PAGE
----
Although my research interests broadly lie in the field of comparative politics, my work spans several subfields and aims to be interdisciplinary, drawing on comparative politics, international relations, American politics, and political methodology. My current research centers on political violence and investigates human rights in the developing and developed world.
Violations of the right to the physical integrity of the person, such as torture, cruel and unusual punishment, extra-judicial executions, disappearances, and political imprisonment have long been treated as an anomaly in democratically governed societies. In the current literature on human rights, violations of this right are by-and-large seen as the hallmark of autocratic and repressive regimes.
This study takes on this dominant paradigm and shows not only that the common assumption that democratic countries effectively limit human rights abuse is simply wrong, but that its widely accepted theory of what drives human rights violations accounts for only a small part of these abuses at best. Haschke shows that despite the increasing numbers of countries that are democracies, and despite growing numbers of national signatories to international treaties prohibiting human rights abuse, the number of allegations has not declined. This book also demonstrates that the bulk of this abuse, which takes the form of torture and ill-treatment, extra-judicial killings, rape, and the like, is committed against marginal members of society, seeming to reveal environments that enable agents of the state to abuse those with whom they are in contact. This violence is found in democracies and dictatorships alike.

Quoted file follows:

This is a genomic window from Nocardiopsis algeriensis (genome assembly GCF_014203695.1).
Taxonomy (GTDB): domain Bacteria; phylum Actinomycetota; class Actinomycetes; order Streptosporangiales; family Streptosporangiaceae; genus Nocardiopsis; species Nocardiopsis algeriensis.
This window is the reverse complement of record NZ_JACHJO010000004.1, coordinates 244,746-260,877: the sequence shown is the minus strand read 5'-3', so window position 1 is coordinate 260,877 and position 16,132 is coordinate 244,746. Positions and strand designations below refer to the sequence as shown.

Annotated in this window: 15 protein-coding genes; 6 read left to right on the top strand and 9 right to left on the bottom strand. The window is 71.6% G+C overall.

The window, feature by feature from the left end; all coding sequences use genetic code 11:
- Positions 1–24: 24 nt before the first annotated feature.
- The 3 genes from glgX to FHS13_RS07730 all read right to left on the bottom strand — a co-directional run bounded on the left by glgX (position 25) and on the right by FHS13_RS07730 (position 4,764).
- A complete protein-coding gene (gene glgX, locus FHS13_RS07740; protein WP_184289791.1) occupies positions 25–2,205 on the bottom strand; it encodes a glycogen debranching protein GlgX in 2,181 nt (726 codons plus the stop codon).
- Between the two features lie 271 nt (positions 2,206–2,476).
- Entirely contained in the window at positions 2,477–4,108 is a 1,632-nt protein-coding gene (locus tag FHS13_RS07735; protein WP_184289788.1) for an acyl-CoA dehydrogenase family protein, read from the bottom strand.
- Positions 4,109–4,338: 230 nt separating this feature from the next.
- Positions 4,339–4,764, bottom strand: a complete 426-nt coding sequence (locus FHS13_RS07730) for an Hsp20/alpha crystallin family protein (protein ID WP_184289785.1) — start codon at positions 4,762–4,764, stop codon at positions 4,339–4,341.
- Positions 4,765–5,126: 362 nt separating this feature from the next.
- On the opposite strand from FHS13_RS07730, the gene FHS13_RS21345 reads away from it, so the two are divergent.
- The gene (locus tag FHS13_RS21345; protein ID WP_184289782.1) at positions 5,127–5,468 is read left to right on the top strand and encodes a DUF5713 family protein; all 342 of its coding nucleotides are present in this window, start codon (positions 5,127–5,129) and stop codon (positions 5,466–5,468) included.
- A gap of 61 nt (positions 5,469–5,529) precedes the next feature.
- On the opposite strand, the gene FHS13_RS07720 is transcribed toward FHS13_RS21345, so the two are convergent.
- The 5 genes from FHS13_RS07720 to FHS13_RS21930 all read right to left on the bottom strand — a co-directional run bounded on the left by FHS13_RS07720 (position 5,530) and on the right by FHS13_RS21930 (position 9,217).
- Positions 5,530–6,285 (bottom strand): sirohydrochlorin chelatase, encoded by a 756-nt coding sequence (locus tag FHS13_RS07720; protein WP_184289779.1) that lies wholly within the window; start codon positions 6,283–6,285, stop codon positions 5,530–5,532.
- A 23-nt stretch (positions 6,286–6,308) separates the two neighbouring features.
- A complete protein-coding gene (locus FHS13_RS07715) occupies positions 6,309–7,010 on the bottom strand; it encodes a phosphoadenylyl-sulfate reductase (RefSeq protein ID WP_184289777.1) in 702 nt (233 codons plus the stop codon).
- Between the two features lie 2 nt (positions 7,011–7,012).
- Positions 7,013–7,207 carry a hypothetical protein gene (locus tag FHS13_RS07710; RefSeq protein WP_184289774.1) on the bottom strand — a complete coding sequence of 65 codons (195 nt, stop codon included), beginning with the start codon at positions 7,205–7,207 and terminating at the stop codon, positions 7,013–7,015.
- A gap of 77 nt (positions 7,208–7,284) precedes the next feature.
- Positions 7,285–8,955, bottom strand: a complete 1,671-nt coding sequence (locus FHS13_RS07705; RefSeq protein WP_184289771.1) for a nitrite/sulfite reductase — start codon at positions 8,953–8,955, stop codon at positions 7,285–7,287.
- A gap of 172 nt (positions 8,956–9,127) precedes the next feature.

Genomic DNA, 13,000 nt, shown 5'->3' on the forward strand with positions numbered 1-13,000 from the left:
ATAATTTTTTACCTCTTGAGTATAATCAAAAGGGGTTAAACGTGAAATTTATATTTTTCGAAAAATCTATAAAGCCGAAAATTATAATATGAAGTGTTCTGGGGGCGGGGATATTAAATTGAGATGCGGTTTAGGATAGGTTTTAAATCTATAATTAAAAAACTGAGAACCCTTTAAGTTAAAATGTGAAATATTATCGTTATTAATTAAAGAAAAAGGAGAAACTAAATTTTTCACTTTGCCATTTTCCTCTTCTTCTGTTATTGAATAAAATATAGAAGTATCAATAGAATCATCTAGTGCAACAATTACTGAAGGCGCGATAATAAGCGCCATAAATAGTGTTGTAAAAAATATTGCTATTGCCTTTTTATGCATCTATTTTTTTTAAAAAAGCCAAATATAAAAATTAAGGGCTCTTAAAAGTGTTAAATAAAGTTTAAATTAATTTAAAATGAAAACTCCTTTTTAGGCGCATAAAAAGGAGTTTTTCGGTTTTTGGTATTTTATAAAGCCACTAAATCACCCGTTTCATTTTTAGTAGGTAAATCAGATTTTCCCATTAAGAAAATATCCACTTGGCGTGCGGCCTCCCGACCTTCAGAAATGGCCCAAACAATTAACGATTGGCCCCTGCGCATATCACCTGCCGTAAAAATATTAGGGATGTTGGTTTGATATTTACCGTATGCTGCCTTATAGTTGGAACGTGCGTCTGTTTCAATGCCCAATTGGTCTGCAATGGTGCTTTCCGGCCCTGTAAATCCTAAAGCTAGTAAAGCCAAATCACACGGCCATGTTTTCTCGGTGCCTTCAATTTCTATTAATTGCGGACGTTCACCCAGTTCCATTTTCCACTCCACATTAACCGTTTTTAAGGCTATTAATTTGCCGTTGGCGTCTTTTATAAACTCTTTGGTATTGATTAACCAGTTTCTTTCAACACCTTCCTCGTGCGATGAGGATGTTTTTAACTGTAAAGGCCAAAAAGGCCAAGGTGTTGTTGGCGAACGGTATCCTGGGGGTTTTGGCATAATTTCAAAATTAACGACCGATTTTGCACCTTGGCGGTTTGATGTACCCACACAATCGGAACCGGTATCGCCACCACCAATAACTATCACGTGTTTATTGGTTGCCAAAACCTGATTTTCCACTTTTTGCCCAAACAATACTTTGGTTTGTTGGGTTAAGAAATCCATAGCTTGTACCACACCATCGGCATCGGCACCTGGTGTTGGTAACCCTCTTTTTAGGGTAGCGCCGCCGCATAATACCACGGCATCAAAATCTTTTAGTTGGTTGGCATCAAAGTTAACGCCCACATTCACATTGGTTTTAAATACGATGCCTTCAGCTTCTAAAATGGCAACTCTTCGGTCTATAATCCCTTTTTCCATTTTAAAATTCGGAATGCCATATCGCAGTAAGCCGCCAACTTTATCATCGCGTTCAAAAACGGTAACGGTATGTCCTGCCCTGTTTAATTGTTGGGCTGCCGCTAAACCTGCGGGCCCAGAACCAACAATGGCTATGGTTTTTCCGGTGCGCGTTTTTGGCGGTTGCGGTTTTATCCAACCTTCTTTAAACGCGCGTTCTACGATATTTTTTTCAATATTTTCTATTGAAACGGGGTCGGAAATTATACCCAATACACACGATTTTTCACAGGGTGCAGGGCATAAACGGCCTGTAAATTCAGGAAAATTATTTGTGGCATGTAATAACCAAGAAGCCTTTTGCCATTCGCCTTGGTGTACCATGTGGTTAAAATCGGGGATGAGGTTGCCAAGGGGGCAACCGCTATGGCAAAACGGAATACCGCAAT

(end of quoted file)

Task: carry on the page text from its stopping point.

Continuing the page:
Measures of physical integrity rights violations typically focus on abuses by state actors. However, nonstate actors also represent a grave threat to personal security. This article introduces the Societal Violence Scale (SVS) which uses the US State Department Human Rights reports as a basis for developing a new scale of physical integrity rights abuses by nonstate actors to gain a more comprehensive, but at the same time disaggregated, picture of human security threats across the globe.
We develop a simple model to study the effect of age-structure on the interactions between the state and dissidents. Younger populations are more prone to protest. As the population grows younger, states that can discriminately target repression to different groups, but cannot concede discriminately, decrease repression. In contrast, states that can target concession, but not repression, increase repression. We test these results in non-military single-party regimes and military regimes without political parties. Moreover, we study state response to dissent in East European communist regimes in the late 1980s, showing that state response was more repressive in countries with younger populations.
The Same, Yet Differnent: Are Human Rights Impoving (with Mark Gibney, in progress) Presented at the Annual Meeting of the Midwest Political Science Association, Chicago, Illinois, 2016
Most if not all standards-based measures of states’ human rights practices suggest that on average states’ human right records have changed little if at all. Physical integrity violations are as common today as they were in the 1970s. Recent work (e.g., Fariss 2014; Clark and Sikkink 2013), however, challenges this conclusion, arguing that coders of standards-based measures are confronted with systematically different source materials today than in the 1970s and 80s. Monitoring agencies (e.g., Amnesty International, the U.S. Department of State) have devoted more resources to uncovering violations and are producing more detailed evidence of abuse. This detail is then picked up by coders who produce inflated scores even though human rights practices may actually be improving. We enter this debate by arguing that improved monitoring capacities and more detailed reporting are only one reason for observing a lack of improvement across human rights indicators. Stagnant scores might also be explained by changing biases of the monitoring/reporting agencies (e.g., Poe, Carey, Vasquez 2001; Simmons 2009) or changing standards used by coders of human rights measures. We evaluate these possibilities by analyzing both source materials and human rights indicators and their development over time.